What a patient can expect when visiting a hospital or clinic can vary wildly from one facility to another and from country to country, but in the US, you will experience the same general steps to a successful blood draw. Performed by a specialist called a phlebotomist, the blood draw process starts with general medical questions like your name, age, and previous medical history. These pieces of personal information are verified against the requisition placed by the doctor. If they do not match, the phlebotomist cannot continue with the procedure. Once the technician has confirmed the identity of the patient, the phlebotomist will then go over his or her equipment and make sure the necessary tools, such as vacuum tubes, needles, and tourniquets are there. Following this, the technician will then don gloves and begin the procedure.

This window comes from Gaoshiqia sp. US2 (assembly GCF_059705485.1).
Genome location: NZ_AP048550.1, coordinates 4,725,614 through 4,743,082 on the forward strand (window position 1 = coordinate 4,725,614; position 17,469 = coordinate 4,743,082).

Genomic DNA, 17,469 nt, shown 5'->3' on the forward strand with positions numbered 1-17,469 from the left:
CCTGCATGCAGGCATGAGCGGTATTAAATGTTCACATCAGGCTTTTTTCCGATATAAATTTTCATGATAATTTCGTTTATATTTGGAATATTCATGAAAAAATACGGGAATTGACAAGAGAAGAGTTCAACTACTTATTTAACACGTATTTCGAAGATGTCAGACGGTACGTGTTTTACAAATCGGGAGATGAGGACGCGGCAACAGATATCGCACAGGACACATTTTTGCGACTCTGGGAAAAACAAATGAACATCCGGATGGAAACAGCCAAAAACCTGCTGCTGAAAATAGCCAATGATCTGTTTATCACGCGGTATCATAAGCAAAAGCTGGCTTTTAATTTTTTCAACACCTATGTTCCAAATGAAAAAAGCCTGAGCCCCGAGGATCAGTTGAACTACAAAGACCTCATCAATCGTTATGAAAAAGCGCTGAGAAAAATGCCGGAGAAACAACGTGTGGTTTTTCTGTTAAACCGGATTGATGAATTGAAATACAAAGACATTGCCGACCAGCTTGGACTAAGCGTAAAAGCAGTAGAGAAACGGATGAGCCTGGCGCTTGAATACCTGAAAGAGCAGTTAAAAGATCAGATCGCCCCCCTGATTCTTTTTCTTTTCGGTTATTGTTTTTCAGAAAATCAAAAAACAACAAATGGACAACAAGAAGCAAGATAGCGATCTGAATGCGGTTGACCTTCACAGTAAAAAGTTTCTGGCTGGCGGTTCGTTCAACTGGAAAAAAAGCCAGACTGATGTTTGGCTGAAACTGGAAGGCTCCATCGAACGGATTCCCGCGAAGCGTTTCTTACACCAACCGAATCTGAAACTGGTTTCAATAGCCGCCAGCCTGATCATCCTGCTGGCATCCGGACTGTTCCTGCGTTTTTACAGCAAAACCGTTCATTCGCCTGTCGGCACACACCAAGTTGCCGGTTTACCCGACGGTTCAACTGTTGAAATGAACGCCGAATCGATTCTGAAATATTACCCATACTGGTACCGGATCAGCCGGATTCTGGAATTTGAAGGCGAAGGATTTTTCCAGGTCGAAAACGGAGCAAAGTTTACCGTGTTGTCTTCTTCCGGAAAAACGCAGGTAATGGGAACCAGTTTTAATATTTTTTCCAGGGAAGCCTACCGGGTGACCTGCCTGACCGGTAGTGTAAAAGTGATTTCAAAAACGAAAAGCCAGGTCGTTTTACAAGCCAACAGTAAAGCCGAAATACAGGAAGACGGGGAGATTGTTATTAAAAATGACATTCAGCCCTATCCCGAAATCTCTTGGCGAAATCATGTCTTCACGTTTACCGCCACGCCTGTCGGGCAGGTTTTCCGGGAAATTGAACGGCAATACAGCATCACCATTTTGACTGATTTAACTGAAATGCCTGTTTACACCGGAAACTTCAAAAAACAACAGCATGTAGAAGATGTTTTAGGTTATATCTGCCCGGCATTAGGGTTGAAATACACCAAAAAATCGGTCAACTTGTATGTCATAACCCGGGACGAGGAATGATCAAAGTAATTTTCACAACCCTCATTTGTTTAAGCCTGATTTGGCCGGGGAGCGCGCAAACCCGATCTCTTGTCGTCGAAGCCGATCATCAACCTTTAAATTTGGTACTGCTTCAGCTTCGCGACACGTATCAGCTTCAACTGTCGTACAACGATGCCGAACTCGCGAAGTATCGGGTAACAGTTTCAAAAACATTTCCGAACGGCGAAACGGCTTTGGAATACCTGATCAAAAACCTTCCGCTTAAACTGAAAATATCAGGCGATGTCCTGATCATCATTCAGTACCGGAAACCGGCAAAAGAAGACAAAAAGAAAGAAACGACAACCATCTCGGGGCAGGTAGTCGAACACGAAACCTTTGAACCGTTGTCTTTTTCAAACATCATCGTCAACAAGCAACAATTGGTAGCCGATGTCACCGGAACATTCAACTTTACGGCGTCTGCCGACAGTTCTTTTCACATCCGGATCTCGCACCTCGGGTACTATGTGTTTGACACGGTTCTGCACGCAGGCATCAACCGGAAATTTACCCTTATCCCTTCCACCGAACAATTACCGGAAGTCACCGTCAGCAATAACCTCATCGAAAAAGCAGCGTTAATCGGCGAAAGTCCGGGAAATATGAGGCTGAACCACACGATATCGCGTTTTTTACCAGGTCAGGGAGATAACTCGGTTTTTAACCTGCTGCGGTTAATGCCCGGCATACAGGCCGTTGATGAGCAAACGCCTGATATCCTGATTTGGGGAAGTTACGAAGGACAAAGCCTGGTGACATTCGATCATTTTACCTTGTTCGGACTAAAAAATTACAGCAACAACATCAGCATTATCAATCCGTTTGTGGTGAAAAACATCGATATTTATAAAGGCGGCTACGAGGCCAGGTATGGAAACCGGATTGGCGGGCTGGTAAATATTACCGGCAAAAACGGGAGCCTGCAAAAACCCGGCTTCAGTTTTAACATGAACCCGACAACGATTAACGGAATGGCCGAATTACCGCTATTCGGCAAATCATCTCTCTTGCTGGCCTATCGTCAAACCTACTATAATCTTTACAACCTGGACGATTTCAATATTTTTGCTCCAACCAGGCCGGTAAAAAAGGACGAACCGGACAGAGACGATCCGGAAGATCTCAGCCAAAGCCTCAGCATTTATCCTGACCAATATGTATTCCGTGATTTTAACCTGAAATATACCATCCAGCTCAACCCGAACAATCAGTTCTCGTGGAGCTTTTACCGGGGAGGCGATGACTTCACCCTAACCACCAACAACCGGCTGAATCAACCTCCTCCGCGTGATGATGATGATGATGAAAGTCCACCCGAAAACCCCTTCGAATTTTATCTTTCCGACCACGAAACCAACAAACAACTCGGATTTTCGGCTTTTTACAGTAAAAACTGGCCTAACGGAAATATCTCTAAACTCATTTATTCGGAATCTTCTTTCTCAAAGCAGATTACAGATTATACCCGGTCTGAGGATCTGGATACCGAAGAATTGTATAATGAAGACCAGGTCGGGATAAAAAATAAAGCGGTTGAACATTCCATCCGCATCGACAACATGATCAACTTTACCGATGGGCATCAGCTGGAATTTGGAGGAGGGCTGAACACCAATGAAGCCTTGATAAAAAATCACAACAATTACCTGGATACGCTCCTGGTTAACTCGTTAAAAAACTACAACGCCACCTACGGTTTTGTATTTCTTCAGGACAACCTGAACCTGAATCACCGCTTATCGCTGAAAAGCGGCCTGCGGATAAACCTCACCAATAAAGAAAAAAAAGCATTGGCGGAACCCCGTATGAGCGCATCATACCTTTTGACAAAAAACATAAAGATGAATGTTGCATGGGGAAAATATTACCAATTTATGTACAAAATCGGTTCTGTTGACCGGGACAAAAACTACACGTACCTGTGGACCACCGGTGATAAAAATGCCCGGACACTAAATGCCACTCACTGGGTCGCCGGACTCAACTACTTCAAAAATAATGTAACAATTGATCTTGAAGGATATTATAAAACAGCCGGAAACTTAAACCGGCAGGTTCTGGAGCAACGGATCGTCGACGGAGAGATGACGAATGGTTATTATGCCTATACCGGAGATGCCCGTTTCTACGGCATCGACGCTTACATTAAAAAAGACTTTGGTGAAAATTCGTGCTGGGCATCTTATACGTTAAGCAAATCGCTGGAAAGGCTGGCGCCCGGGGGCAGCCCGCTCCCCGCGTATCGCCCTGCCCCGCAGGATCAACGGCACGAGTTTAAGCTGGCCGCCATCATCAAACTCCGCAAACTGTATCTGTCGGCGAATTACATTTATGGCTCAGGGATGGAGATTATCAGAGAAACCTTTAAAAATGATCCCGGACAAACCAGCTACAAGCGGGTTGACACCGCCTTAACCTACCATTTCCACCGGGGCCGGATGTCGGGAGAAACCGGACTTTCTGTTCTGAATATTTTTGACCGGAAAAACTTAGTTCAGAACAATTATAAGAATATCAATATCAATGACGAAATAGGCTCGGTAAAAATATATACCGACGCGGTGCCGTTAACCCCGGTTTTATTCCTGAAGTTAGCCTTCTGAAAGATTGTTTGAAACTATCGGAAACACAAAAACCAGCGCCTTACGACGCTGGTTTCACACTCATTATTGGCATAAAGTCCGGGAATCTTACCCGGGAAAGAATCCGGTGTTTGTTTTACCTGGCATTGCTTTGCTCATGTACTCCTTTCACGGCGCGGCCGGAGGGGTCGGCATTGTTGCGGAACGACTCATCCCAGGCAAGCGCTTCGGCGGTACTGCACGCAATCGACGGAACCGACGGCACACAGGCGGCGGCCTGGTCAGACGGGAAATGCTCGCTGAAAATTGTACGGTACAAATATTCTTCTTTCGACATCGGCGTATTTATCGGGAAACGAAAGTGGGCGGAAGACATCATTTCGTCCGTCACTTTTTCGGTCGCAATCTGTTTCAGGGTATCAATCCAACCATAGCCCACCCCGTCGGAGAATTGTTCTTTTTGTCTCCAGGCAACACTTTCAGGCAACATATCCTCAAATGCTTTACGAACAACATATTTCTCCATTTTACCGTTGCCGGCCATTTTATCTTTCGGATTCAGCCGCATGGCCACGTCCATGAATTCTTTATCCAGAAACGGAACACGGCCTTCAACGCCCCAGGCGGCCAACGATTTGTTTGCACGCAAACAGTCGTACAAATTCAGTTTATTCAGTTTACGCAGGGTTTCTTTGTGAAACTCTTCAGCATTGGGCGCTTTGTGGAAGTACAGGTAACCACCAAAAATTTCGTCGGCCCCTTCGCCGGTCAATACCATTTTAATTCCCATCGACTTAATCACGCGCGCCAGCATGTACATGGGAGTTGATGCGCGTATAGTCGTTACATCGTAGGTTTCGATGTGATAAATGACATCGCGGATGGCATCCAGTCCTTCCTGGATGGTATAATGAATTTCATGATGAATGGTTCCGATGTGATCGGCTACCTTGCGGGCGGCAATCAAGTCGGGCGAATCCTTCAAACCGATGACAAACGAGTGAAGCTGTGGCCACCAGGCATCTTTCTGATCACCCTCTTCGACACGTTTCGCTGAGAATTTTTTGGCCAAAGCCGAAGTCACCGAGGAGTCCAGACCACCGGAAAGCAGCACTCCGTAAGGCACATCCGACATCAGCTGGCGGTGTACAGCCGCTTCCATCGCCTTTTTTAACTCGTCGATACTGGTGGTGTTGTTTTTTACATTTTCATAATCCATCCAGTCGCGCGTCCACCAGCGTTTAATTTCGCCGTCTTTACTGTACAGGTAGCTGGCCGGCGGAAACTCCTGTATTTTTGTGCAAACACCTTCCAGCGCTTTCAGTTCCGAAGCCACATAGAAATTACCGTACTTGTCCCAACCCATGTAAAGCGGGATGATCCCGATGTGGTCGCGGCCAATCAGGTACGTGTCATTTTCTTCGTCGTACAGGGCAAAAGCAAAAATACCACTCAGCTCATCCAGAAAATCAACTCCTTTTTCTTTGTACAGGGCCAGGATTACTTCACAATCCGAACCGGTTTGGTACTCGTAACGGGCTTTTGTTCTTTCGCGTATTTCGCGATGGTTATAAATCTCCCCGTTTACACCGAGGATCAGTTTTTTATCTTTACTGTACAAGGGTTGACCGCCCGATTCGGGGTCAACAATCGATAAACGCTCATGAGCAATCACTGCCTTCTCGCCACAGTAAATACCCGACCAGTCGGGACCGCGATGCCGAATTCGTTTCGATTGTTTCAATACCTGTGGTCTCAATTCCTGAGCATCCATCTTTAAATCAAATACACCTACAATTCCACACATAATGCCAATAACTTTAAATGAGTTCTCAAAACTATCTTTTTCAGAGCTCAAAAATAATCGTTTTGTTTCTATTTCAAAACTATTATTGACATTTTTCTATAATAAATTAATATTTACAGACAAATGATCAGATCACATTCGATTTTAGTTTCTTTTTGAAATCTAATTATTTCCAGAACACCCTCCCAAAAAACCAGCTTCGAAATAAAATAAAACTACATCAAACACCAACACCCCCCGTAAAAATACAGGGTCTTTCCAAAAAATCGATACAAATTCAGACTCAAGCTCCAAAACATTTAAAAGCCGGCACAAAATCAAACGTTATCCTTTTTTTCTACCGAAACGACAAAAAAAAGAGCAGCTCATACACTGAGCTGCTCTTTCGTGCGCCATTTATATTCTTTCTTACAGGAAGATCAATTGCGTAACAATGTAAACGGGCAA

The phlebotomist places a tourniquet on the upper arm to make the vein bulge. With a normal patient, the median cubital vein is the vessel most appropriate for blood draw. It is close to the skin enabling easy access, and is nowhere near large bundles of nerves, limiting pain. Located on the inside of the arm and near the elbow, this puncture site is the most common for all ages. A traditional needle in syringe method is rarely used in medicine today; they have been replaced by the far more efficient Vacutainer system. A hypodermic needle is inserted into the hub and one of any number of different vacuum tubes are placed on the end which then pull the blood from the vein through a vacuum seal. When the required amount of blood is removed, the phlebotomist removes the needle, sanitizes the venipuncture site and preps the samples for testing.
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